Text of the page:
Studies typically find that about 6-8 percent of adolescents and young adults report current, chronic self-injury. Most self-injure for emotional regulation.
“It’s like having a drink. But it’s quicker. You know how your brain shuts down from pain? The pain would be so bad, it would force my body to slow down, and I wouldn’t be as anxious. It made me calm.” Actor Christina Ricci
By Eric Maisel, Ph.D. - 'The mental disorder business, where folks sit around a table and turn “symptom pictures” into “mental disorders,” rests on the Orwellian conceit that the average person is gullible enough to believe that there is a clear meaning to the word “normal” and a clear meaning to the word “abnormal.” Anyone willing to give the matter a second’s thought would see that these words have so many usages as to empty them of meaning.'
Pretty much all of us experience some kind of trauma in life. How does creative expression help people deal with it, to heal and recover? And how do people make use of traumatic experiences in their creative work?
Research on naps, meditation, nature walks and the habits of exceptional artists and athletes reveals how mental breaks increase productivity, replenish attention, solidify memories and encourage creativity...
“Unfelt feelings are the cause of virtually all negative life patterns. Including patterns in relationships, career, and health. Learning precisely how to feel unfelt emotions whether new or long-buried, is the key to finally breaking through.” – Raphael Cushnir.
- See his video about his online program October 14th – November 22nd, 2013: The Hidden Power of Emotions.
Creativity coach and therapist Eric Maisel, PhD talks about “official” attitudes of many health professionals about some forms of human experience, such as depression, that get labeled as mental illness.
He says, “The mental health industry has its reasons for calling life’s challenges ‘disorders’ but we have few good reasons to collude with them.”
Other writers and psychologists talk about the presumed connection between mood disorders like depression, and creativity.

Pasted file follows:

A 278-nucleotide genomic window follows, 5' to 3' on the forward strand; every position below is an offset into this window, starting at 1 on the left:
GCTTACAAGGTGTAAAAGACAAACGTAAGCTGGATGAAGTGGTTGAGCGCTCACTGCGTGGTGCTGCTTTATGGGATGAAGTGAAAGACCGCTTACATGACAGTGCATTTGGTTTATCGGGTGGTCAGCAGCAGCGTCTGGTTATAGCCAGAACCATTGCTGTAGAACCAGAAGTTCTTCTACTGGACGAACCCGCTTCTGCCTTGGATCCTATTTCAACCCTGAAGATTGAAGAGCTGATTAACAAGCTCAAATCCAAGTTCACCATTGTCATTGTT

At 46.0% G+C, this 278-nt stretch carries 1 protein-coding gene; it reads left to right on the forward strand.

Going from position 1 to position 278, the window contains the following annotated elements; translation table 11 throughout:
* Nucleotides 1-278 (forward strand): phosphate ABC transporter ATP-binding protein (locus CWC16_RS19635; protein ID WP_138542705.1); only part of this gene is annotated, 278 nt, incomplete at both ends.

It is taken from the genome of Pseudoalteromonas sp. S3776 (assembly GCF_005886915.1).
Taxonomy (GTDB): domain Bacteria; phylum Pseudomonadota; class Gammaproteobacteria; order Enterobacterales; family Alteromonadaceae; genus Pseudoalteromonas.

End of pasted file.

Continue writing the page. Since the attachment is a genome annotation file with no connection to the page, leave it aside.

by Eric Maisel, PhD. - 'The current naming system used to describe “mental disorders” is weak and suspect and perhaps so flawed as to be both useless and dangerous… and also leads to odd and wrong-headed hypotheses, for example “because you are bipolar you are creative” or “perhaps mania accounts for the higher test scores.”
One of his books: 'Rethinking Depression: How to Shed Mental Health Labels and Create Personal Meaning' http://goo.gl/J77pc
Photo: Stephen King has said: “I’ve taken off two months, three months at a time, and, by the end, I get really squirrelly. My night life, my dream life, gets extremely populated and crazed. It’s as though something in there is running all the time.” - From article: "Developing Creativity: Excitabilities – Our Teeming Brains" http://talentdevelop.com/1906/
By his mid-twenties, Andrew Solomon earned international accolades for his work as a novelist, journalist and historian. At 31 he descended into a major depression. He was helped by a combination of family support, medications and talk therapy.
'Some of the titular outsiders featured in Alissa Quart’s new book, Republic of Outsiders: The Power of Amateurs, Dreamers and Rebels, are crazy. That’s not a judgment; it’s a self-description: Among her diverse range of nonconforming subjects, Quart explores the “Mad Pride” movement, a group of people who reject the notion that their mental illnesses are disabilities.'
Alissa Quart’s new book: Republic of Outsiders: The Power of Amateurs, Dreamers and Rebels. http://buff.ly/169QlGx